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“The Crucified King” (Lk 23:1-25)

Leadership can sometimes feel like walking a tight rope. Whether its in politics, commerce or the church, leaders have to juggle competing demands and conflicting interests. Different voices in each ear telling them what to do and how to do it.

On almost every issue, some people try to pull you in one direction, others in the opposite one – just ask Theresa May, as she struggles to satisfy the demands of Remainers and Leavers, Hard Brexiteers and Soft ones, the EU on one hand and the ERG on the other.

Any new leader will quickly discover that it is impossible to please everyone all of the time. You will inevitably disappoint some people with almost every decision you make.

At the end of the day, a good leader has to do what he or she believes to be right. Having weighed up the all arguments, a good leader will listen to their conscience and make what they believe to be the best decision in the circumstances.

From a human perspective, the tragedy of the first Good Friday is that Pontius Pilate didn’t listen to his conscience. Pilate was a man who capitulated under political pressure, a leader who sacrificed someone he knew to be innocent in exchange for a quiet life. Political expediency came before his principles.

Luke tells us that the Jewish leadership (the assembly known as the Sanhedrin) had already tried Jesus and found him guilty of blasphemy. But they came before Pilate with a new accusation against Jesus. They claimed he was guilty of sedition – guilty of rebellion against Roman rule – a pretender to the throne.

They chose this strategy because the Roman authorities weren’t interested in blasphemy. Religious purity was not their chief concern. But preserving their power was a priority for them, something they cared deeply about. Sedition was consequently a capital offence. A sentence only Pilate had the authority to bestow.

This all explains why the Jewish leaders said to Pilate “We found this man subverting our nation. He opposes payment of taxes to Caesar and claims to be a king”. Later they add that “he stirs up the people all over Judea by his teaching. He started in Galilee and has come all the way here”.

The Jewish leadership wanted to persuade Pilate that Jesus and his disciples were a danger to the peace – revolutionaries against Roman rule. The Sanhedrin also whipped up a crowd to pile the pressure on Pilate. “Crucify him” they shouted, “crucify him!

Yet Pilate could see for himself that Jesus was innocent. Three times in our passage Pilate says he can see no evidence to convict Jesus of sedition. His conscience was clearly telling him that Jesus was blameless. Even Herod could see that, when Pilate gave him the opportunity to quiz Jesus himself.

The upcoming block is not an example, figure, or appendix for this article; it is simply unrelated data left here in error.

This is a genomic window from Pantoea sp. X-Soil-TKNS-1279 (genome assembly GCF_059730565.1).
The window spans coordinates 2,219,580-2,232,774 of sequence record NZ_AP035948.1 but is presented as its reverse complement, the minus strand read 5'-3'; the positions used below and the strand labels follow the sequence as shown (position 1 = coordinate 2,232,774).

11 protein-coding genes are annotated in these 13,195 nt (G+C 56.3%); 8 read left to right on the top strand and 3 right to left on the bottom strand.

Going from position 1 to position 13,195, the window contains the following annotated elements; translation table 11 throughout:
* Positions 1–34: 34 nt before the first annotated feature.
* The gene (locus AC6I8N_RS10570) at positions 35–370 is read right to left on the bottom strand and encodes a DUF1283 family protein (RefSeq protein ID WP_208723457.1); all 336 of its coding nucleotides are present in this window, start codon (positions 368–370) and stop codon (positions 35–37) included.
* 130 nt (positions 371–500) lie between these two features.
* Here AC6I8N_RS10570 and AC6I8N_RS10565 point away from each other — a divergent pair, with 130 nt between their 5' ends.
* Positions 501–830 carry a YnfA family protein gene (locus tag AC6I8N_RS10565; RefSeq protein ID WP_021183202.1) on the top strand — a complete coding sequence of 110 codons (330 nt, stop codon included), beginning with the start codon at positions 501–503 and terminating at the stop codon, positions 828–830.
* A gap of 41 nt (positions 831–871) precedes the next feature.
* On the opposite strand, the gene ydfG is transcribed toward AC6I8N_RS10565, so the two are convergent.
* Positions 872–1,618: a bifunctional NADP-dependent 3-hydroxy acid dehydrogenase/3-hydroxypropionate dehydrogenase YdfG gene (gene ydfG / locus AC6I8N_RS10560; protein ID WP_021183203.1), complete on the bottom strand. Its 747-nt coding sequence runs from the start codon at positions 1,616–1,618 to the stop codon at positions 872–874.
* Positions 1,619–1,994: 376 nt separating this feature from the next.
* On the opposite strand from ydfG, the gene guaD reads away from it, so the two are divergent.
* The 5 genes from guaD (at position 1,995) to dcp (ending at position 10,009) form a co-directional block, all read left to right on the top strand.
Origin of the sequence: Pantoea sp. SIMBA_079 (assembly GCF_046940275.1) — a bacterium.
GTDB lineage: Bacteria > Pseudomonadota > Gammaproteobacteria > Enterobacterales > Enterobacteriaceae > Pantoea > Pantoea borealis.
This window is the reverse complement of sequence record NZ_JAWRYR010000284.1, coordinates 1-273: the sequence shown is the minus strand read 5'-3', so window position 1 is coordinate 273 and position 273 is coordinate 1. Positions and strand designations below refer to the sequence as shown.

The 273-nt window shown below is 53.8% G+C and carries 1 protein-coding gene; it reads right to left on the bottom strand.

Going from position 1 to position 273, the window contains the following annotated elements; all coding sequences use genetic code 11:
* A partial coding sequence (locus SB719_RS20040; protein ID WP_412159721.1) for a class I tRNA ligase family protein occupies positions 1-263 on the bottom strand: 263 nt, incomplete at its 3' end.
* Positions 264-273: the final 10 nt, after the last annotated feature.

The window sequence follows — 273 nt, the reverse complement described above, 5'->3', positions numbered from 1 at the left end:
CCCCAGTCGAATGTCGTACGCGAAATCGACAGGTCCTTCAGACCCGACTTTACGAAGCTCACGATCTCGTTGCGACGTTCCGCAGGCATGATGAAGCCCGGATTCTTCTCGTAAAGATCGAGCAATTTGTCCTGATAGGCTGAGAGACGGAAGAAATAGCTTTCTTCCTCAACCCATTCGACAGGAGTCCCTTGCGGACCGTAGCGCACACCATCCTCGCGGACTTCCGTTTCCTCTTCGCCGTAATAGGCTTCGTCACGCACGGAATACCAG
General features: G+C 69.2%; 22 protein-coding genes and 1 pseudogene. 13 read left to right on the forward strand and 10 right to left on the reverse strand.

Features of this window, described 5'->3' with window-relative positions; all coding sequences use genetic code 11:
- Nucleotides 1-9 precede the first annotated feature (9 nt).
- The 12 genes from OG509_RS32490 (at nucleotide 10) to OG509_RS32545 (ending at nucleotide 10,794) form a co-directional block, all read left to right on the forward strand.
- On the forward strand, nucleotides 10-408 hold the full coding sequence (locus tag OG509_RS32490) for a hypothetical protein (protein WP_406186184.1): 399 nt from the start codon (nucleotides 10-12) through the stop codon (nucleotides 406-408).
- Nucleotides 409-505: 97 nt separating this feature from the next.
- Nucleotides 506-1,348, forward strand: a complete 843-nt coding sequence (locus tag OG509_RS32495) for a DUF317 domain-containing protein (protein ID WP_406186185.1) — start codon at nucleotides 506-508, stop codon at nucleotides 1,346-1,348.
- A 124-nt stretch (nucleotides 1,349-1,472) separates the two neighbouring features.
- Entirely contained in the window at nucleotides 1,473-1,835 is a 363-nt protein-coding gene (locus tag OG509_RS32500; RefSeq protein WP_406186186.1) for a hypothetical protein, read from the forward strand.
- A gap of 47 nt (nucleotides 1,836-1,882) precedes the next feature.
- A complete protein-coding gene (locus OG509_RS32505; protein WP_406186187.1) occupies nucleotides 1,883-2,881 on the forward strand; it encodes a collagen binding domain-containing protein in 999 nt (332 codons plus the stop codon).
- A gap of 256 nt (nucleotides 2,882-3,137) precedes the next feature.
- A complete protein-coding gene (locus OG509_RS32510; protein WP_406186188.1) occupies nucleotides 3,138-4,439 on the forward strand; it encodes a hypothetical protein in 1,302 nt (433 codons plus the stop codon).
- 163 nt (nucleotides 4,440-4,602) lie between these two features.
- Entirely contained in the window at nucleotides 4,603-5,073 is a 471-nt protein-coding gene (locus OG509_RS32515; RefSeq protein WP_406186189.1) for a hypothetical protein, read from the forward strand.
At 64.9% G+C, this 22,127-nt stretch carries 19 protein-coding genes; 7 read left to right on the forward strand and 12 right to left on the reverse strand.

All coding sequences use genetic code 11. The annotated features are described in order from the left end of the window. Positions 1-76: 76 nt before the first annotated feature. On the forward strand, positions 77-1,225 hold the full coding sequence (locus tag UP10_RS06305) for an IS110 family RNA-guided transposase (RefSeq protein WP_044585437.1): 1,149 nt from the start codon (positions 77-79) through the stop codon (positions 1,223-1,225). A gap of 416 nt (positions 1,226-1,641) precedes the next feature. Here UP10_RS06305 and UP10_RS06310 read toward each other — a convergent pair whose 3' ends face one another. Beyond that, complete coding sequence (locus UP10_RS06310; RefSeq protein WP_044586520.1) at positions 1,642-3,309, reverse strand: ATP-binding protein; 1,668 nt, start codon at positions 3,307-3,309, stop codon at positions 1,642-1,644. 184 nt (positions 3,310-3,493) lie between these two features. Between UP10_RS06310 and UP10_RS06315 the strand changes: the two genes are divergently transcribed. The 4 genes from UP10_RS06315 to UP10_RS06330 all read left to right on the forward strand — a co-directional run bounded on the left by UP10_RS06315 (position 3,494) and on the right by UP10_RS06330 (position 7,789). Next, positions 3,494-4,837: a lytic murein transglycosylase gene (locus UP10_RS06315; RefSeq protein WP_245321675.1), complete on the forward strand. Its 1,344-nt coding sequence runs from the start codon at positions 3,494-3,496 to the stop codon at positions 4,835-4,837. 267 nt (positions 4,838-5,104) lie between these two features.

Ultimately, however, Pilate capitulated under pressure. He succumbed to the crowd’s demands and surrendered Jesus to their will. Ultimately, Pilate was more afraid of an uprising in Jerusalem than upholding justice. He was more interested in preserving his own popularity than preserving the life of Jesus. He was more concerned about his reputation with Caesar than his conscience.

We should be left in no doubt that Jesus was neither a blasphemer nor a revolutionary when he went to the cross. Even men like Pilate and Herod could see that. Jesus died not as a guilty criminal, but as a sinless substitute.

On the day itself Jesus was very literally a substitute for Barabbas – an insurrectionist and murderer who deserved to die. Pilate released Barabbas to the crowd while Jesus was condemned. Jesus physically took Barabbas’ place on the cross.

Yet Scripture is clear that Jesus was the spiritual substitute that day for every Christian believer. When he died that first Good Friday, Christ took the divine punishment we all deserve. The sad truth is we have all been rebels – not rebels against Rome – but against God. To have committed any sin is to be guilty of sedition against our heavenly king. If we’re honest, its not just Pilate who ignored his conscience when it was inconvenient. Its something we’ve all done at one time or another.

But the wonder of the Gospel is that when Jesus died he took our guilt upon himself and gave us his innocence. To be a Christian believer is to benefit from a great swap. At Calvary Jesus shouldered our guilt and we receive his righteousness in return.

In those famous words of Isaiah: “He was pierced for our transgressions, he was crushed for our iniquities; the punishment that brought us peace was on him, and by his wounds we are healed.”

Thanks to the Cross, we believers become blameless in God’s sight, forgiven forever for Jesus’ sake. No wonder we call it Good Friday.

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